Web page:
When we read them, however, our easy Irish humor and our lighthearted claims that are all descendants of kings and chieftains fall away.  When we read them, our souls are stilled and we become attentive--and just a little terrified.  As we read Joshua, we are haunted by the reminder that our chosenness is not really a reward but a reward that carries with it great responsibility.  (More precisely it carries with it the responsibility to be faithful to the Lord in all we do--and whatever promised land He leads us to.)  When we read the words from the end of the Gospel of Saint Matthew, and hear that we are called upon to be evangelists bringing the Word of God to all of the countries in which our people live in diaspora, even the cocky Irish soul is shaken to the core--as it should be.  And if we turn back to Saint Peter's letter for a bit of comfort, we are confronted once again with the challenge of our chosennes: a chosenness that we have experienced over and over in the history of our people.  We Irish know (and have known through experience over and over again) that even when we were either lost or downtrodden, God lifted us up and drew us to Himself.  In short, all three readings are calling us to a different royal identity than we bargain for when we breezily lay claim to royal ancestry, for they are calling us to nothing less than a royal identity like that of Christ Himself: a royalty that is turned upside down, a royal character that is shown is service, spending ourselves in the service of others and the pursuit of holiness.

It is no wonder that we fall silent.  It is no wonder that we are a bit terrified.  And yet, even as these readings, as draining as they are leave us teetering on the brink of--not despair--but a feeling of inadequacy, let us take heart and remember that we are caught in another moment of memory.  We gather this morning to celebrate the eucharist.  And the eucharist is the strongest antidote to fear.  As Christians, we believe (and believe with all our hearts) that the future that God has in store for those who love Him is revealed in the memory of the suffering, death and resurrection of the Lord.  We believe that in the suffering, death and resurrection of the Lord Jesus, God says to those who try to live as Christ did, that even if the world does its worst to destroy them, death and evil will not have the last word.  In the resurrection of the Lord, God says in the most powerful way that he will take these brave, generous souls to Himself and give them life.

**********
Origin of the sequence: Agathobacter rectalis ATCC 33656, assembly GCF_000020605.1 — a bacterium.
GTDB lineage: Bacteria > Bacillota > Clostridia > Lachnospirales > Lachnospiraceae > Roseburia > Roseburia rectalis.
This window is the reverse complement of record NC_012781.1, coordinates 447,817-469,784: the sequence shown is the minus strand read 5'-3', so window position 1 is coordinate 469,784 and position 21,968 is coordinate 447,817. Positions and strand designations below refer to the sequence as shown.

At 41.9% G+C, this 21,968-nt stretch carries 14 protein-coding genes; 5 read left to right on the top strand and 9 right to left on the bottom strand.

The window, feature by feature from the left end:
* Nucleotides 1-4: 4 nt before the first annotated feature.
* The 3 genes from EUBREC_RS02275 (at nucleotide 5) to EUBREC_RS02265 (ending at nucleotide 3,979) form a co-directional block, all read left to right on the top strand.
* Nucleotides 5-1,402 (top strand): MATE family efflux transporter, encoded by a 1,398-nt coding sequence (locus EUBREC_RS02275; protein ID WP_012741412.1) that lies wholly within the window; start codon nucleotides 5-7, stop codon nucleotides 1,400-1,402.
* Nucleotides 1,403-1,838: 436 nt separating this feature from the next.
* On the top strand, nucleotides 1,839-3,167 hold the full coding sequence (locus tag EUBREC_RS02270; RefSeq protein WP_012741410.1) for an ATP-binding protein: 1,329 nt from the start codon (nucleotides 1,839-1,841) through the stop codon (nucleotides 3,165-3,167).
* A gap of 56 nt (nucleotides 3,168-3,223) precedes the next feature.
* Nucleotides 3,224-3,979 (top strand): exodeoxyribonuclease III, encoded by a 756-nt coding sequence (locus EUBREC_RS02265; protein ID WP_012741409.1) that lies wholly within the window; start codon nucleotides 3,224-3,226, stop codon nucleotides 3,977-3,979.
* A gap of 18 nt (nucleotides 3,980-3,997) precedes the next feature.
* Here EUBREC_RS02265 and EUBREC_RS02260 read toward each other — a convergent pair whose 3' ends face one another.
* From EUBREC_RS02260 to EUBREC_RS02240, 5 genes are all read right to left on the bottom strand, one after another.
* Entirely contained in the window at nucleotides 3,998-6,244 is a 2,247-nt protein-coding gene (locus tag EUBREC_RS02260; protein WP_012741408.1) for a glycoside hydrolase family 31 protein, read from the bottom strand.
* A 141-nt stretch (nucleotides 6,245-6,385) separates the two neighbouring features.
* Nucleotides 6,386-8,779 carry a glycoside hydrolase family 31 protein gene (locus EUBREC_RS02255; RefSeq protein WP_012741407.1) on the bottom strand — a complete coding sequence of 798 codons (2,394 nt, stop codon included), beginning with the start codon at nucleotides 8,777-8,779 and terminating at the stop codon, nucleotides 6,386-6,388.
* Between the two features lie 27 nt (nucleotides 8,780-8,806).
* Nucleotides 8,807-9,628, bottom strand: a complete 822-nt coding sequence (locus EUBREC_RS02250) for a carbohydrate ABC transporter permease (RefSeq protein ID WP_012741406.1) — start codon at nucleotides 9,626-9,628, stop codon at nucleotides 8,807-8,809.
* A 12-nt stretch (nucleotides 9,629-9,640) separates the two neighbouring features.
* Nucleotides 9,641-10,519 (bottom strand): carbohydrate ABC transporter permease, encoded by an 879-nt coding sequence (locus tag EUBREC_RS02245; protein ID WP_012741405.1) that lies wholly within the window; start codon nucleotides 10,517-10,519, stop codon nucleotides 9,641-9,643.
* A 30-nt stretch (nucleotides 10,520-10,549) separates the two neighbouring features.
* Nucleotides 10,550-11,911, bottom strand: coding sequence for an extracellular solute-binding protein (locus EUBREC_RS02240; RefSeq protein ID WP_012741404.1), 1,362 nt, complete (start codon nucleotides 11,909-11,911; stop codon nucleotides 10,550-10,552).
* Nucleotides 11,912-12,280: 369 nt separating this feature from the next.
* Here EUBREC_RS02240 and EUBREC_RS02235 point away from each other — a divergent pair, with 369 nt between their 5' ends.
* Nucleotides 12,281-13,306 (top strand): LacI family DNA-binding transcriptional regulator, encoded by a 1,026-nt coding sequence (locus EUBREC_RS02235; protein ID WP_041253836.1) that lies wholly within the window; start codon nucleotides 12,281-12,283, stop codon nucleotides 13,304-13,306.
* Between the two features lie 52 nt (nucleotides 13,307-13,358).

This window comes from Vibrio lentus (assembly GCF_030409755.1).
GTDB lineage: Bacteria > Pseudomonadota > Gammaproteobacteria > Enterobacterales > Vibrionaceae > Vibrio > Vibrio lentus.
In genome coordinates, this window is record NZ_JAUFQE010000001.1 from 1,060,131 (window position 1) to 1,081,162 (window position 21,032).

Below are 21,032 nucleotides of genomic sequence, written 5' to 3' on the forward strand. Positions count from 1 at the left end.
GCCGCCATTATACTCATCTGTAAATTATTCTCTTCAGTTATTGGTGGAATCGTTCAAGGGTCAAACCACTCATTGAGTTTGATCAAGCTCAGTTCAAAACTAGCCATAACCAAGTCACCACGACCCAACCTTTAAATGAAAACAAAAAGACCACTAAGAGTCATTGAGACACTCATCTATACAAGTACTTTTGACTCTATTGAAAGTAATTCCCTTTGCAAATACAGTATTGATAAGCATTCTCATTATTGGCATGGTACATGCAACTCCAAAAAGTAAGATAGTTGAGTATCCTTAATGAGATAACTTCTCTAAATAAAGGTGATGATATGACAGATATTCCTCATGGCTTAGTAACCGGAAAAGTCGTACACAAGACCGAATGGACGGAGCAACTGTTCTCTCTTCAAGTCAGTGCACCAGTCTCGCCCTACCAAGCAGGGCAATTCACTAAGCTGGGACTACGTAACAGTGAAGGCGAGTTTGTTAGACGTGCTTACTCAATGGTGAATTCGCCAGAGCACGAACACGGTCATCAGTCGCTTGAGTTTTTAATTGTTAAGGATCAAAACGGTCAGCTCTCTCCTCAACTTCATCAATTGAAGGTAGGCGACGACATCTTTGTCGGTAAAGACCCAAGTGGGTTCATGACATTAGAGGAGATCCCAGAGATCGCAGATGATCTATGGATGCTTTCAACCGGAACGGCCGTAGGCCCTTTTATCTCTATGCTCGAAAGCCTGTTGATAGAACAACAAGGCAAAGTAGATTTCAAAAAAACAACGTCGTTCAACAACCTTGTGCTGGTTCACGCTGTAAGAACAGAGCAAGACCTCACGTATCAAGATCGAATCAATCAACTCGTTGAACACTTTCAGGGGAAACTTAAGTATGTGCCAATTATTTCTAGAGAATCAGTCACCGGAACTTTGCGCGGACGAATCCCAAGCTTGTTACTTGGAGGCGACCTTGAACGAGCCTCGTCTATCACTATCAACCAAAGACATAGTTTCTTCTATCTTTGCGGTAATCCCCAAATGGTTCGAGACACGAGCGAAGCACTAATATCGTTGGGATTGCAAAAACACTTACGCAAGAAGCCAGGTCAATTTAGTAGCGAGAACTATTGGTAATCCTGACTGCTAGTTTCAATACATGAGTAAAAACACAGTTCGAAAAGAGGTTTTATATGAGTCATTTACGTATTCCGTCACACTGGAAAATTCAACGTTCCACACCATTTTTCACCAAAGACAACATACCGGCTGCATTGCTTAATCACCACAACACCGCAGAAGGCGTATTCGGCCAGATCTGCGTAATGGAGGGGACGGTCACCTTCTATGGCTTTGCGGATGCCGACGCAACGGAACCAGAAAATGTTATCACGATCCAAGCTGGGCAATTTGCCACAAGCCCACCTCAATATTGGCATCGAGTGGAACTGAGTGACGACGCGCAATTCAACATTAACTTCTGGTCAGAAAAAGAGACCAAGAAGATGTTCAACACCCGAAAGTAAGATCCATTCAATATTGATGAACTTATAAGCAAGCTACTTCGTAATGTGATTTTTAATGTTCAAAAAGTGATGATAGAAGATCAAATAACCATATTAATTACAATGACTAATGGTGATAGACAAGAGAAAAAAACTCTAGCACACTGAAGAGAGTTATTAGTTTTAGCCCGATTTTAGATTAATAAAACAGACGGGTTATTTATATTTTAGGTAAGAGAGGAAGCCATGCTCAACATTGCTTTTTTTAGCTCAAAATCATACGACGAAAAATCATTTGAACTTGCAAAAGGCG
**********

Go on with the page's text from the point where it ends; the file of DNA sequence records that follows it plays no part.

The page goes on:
In the eucharist, this memory comes alive for us and in us.  Through the eucharist, bravery is born.  Through the eucharist, we spring into action--and action of a certain sort.  Action after the mind and heart of Christ.  Action after the mind and heart of the saint whom we remember this morning, and whom we will celebrate for the coming week.  And if we spring into such actions, we will repeat the pattern of the lives of our ancestors.  Captivated by the image of the Lord and heeding the words of the scriptures we have heard this morning, they gave themselves to the works of charity with telling results.  Rising to the Lord's call to perfection heard in today's gospel, they became perfect in mercy.  Drawing on Patrick's defiance of injustice, they banded together for the cause of justice.  Like the Israelites whom Moses addressed in our first reading, although they were exiles on the earth, they did their level best to build the Kingdom and to transform exile into a place of glory.  If we follow the pattern of their lives, we will indeed a chosen race, a holy nation, a people set apart.  If we follow the pattern of their lives, we will indeed be perfect as our heavenly Father is: perfect in love, in mercy, and in compassion.  And we will indeed be what we have always claimed to be: sons and daughters of kings--or more precisely, sons and daughters of the Great High King of Heaven who captivated and won Saint Patrick's great heart.  As sons and daughters of Saint Patrick, that restless, defiant exile who wrested glory from adversity and who sang to the high king of heaven as he faced down every obstacle: "I rise today through God's strength to pilot me; God's might to uphold me, God's wisdom to guide me, God's eye to look after me, God's ear to hear me; God's word to speak for me; God's hand to guard me; God's way to lie before me; God's shield to protect me; God's host to save me."   Let us make his work and his song our own.  God bless you all.